Meniscal or “cartilage” tear & key hole operation of the knee

The meniscus or commonly called  “cartilage”  of the knee are two horse shoe shaped discs between the ends of the bones in your knee.


They function as “shock absorbers” much like a  small bit of plastic washer in any artificial metal joint.

When they tear they get trapped in between the ends of the bones when the knee moves. This causes pain &  “locking”

“Locking of the knee” due to meniscal  tear means not being able to fully straighten the knee but bending the knee is possible. It is possible for the patient to learn manoeuvres over time to “unlock” the knee.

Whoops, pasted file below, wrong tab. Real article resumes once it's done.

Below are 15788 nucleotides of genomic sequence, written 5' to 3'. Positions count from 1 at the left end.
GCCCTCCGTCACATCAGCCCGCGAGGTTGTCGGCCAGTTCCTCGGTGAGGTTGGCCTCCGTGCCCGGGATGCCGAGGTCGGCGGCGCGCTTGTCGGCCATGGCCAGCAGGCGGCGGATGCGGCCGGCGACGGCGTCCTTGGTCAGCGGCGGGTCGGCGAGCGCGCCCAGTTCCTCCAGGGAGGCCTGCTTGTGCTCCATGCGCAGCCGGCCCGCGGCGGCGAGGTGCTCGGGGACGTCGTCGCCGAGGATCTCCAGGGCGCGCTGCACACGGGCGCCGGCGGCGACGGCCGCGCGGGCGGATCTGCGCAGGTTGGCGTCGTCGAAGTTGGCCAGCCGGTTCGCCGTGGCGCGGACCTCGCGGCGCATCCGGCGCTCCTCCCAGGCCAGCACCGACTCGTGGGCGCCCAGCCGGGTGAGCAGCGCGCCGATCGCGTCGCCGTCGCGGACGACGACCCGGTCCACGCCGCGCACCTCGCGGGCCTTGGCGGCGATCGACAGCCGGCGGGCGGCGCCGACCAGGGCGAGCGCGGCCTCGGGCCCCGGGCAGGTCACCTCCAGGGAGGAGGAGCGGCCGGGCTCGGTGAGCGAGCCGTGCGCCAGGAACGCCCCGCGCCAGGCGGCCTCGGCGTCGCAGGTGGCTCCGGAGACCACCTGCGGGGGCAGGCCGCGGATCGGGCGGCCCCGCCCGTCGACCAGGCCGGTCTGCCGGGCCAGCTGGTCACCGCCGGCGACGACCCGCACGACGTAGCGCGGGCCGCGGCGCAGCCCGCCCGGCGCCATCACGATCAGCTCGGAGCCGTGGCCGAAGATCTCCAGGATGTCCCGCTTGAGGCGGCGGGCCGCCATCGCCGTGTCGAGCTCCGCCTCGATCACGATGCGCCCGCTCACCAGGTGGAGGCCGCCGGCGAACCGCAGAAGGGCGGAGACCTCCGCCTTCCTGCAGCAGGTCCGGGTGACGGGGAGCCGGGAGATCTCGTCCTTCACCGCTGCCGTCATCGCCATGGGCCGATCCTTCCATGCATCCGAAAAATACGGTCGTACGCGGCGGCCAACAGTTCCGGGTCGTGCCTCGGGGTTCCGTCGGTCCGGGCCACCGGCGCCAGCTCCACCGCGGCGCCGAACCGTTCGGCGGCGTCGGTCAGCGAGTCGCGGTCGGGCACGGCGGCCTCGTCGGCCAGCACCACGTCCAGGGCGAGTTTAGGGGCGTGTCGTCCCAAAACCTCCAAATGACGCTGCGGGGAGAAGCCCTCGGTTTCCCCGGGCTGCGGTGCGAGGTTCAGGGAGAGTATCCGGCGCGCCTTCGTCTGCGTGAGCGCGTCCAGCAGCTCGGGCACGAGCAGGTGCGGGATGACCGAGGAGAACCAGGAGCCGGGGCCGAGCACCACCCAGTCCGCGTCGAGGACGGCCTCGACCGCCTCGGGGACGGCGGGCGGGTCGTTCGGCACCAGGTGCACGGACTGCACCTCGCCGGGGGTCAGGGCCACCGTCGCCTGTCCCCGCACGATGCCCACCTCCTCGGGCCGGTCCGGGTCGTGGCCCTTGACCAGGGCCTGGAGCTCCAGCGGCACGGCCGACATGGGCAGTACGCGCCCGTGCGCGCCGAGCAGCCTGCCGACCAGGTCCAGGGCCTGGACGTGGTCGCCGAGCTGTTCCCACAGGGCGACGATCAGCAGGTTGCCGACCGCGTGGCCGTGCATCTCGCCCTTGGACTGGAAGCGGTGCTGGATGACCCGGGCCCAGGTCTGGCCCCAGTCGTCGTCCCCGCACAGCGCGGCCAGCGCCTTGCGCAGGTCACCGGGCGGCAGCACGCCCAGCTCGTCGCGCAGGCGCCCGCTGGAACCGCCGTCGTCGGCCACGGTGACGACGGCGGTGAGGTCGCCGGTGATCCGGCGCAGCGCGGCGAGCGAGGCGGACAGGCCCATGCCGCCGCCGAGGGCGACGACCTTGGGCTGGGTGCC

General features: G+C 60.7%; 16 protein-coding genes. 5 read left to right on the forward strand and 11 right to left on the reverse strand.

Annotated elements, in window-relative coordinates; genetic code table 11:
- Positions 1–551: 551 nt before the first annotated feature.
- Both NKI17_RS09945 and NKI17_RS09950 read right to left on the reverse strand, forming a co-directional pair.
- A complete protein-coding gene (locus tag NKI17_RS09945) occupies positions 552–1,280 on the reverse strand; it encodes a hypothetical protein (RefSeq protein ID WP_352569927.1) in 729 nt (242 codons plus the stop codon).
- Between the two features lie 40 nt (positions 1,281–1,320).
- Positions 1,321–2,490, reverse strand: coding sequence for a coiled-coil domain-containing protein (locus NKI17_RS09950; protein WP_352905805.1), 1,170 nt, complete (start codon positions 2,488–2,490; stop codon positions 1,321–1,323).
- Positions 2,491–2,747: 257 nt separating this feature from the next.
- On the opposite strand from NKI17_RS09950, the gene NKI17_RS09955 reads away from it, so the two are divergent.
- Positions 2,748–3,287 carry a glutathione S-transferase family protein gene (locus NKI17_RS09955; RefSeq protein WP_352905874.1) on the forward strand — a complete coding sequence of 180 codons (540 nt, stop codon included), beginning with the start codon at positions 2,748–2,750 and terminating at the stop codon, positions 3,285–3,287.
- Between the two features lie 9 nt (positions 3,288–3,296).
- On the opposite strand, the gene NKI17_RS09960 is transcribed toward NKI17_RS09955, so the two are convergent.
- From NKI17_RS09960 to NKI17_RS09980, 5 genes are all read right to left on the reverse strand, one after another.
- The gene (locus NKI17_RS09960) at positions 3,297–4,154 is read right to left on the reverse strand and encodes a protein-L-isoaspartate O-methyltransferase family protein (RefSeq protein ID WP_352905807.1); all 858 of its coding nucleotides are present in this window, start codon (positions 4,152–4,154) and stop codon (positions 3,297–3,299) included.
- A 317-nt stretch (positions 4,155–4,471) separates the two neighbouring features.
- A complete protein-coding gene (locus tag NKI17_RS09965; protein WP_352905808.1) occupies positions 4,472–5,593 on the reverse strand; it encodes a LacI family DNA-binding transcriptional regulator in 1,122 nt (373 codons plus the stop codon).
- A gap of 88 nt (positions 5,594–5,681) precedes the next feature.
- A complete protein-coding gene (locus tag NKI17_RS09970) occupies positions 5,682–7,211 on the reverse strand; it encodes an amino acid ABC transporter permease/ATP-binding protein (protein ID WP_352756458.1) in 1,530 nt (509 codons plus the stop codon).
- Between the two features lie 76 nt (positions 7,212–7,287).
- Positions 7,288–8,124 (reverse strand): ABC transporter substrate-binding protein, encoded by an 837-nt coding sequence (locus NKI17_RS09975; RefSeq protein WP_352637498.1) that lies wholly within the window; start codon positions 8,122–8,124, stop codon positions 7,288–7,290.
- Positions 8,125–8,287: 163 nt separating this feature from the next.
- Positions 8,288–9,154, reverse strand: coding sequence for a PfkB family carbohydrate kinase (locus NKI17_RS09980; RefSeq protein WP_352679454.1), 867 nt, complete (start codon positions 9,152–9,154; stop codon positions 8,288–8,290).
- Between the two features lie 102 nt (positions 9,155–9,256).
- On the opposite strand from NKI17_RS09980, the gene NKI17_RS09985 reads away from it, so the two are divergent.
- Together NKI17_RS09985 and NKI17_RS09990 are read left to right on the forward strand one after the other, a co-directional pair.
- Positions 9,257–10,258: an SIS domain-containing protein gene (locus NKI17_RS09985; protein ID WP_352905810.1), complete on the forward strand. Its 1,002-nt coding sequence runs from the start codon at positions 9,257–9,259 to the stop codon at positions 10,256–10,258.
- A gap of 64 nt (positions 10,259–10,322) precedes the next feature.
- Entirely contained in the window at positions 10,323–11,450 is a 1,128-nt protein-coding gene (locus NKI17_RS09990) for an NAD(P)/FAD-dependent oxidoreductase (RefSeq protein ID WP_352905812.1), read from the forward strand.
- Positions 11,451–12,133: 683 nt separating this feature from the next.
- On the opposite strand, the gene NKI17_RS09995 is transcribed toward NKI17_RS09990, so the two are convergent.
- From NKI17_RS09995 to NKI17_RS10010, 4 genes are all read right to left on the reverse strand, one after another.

“locking” due to small bits of  bone/ cartilage which are free in the joint (loose bodies) cause the knee to “Jam” i.e, neither able to straighten nor bend the knee and the knee is just fixed in this position


When seen during Arthroscopy of the knee or “key Hole” operation of the knee the meniscus looks like this:


For actual video taken during real life arthroscopy of the Knee click on the link below:

(please note link may not work on mobile devices)


Arthroscopy of the knee